By Steve Holland
WASHINGTON (Reuters) - Republican Jeb Bush's flirtation with a possible run for the White House in 2016 has been so low key that some in his party aren't convinced he's prepared to take on the challenge.
The former Florida governor with the famous family name is among the leaders in polls charting potential Republican contenders in 2016 and says he will decide late this year or early next year.
But unlike some would-be competitors like New Jersey Gov. Chris Christie, who are making forward-leaning statements, Bush is publicly expressing his uncertainty.
Questions are weighing heavily on Bush, 61, about the impact on his wife and family and whether he can offer an agenda that would unite Americans.
Whether he will run is a question that comes up almost daily for Bush as he travels the country campaigning for Republican candidates ahead of Nov. 4 congressional elections. On Thursday, he was in Greenville, South Carolina, campaigning with Gov. Nikki Haley, who is seeking re-election.
"It's a big decision," he told reporters in Greenville. "It relates to family."
"I think the next presidential race has to be about the future and it has to be about fixing some big problems," he said.
Bush's decision-making seems far less advanced than the past Bush presidents were at similar points in their own career, leading some Republicans to raise questions. His father, former President George H.W. Bush, began preparing for a 1988 run in 1985. His brother, former President George W. Bush, was actively planning his 2000 run at this point in 1998.
"There's a scent of activity that goes on in preparation for a serious candidacy that involves a lot of contacts with donors and strategists," said Florida Republican strategist Rick Wilson. "People aren't seeing that from Jeb. I will say he's been more active, been talking to folks, but not to a degree that Chris Christie has been doing."
Friends say Jeb Bush's cautiousness is due to his deliberate manner and his experience watching his father and brother go through what can be a meat-grinding process. They also say he is not expecting to be drafted, recruited or convinced to run. That is not his style.
"This is not a guy who spends sleepless nights staring at the ceiling wondering if he should or should not run for president," said Ana Navarro, a Republican strategist and a friend of Bush.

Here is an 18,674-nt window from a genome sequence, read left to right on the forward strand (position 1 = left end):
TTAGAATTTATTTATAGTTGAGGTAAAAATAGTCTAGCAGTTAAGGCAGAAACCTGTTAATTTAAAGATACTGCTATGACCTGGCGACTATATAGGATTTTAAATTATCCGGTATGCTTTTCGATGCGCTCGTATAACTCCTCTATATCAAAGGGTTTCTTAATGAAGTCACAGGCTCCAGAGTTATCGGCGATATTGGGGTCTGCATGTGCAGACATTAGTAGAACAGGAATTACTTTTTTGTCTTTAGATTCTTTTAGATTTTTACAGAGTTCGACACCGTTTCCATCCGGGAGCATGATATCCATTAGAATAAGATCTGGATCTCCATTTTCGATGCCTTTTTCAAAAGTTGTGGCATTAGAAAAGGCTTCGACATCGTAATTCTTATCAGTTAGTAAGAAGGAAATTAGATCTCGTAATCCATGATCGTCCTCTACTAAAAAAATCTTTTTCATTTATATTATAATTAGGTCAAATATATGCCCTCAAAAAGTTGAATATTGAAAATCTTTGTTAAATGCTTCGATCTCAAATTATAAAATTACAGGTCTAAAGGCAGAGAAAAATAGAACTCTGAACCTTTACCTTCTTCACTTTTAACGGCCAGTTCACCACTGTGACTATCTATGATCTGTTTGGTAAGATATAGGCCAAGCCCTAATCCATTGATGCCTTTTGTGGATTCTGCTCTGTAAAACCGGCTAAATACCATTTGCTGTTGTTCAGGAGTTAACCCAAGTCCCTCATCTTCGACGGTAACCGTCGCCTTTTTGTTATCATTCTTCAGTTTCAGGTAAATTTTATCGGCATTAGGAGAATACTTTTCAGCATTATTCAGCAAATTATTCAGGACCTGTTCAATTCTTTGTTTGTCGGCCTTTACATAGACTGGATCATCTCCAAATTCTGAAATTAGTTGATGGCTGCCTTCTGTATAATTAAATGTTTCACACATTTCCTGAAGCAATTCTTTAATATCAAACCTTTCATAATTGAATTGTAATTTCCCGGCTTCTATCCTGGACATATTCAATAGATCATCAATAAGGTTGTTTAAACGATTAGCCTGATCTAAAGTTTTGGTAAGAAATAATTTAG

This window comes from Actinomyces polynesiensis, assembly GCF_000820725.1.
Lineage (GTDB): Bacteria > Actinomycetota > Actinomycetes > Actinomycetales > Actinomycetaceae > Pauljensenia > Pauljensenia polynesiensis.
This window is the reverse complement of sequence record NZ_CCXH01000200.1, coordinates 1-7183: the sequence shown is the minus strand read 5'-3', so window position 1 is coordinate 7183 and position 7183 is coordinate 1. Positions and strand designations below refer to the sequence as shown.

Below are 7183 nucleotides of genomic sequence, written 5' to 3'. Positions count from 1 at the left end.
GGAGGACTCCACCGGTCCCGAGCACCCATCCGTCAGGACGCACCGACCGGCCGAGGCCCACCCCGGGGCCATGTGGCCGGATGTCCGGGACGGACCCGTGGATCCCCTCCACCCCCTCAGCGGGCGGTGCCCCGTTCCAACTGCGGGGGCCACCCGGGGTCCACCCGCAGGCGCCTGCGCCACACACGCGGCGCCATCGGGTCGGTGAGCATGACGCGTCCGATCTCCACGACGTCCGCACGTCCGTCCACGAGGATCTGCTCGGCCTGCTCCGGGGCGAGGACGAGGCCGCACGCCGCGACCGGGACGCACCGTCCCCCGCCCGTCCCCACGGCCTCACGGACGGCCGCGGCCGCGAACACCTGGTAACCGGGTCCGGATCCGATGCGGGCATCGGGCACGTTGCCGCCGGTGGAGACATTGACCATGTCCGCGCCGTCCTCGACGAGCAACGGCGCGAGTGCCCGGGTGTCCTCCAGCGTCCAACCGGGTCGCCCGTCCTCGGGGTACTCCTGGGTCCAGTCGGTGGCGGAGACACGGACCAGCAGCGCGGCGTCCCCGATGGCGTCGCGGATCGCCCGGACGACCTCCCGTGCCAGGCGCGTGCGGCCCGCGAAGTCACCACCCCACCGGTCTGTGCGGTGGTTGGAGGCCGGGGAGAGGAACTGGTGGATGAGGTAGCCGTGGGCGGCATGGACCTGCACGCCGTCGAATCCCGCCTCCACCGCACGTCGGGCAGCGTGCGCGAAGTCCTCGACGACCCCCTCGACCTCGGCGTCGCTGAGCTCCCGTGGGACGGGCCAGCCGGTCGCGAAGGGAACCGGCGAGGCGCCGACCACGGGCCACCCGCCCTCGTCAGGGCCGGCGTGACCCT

"He's a disciplined guy and will make this decision like he does most other big decisions, through a serious deliberative process weighing the pros and cons and looking deep into himself. This is a decision that will be made by Jeb, his wife and kids," she said.
If he runs, Bush would be injecting himself into the presidential race in a Republican Party that has moved to the right since he left the governor's office in 2006.
Bush, whose wife of 40 years, Columba, was born in Mexico, has a more welcoming view on immigration than many party conservatives, who criticize his support for comprehensive reform that would allow a path to legal status for undocumented immigrants.
If Bush were to win the Republican primary and become the party's presidential nominee, he would have to convince a majority of Americans that it would be worthwhile to have a third president named Bush in the Oval Office.
Should he run, donors say Bush could get up to speed quickly by tapping a ready network of financial supporters built from his own alliances and from those who supported previous Bush presidential bids.
His father and brother have publicly urged him to run. People who know them say they are unsure of Jeb Bush's plans.
"Jeb is keeping very close counsel on what his future plans are," said Jim McGrath, spokesman for the elder Bush. "I don't think he's ready to make a decision. I think he's being very sincere when he says he will wait until after the election to decide."
(Reporting By Steve Holland; Editing by John Whitesides and Frances Kerry)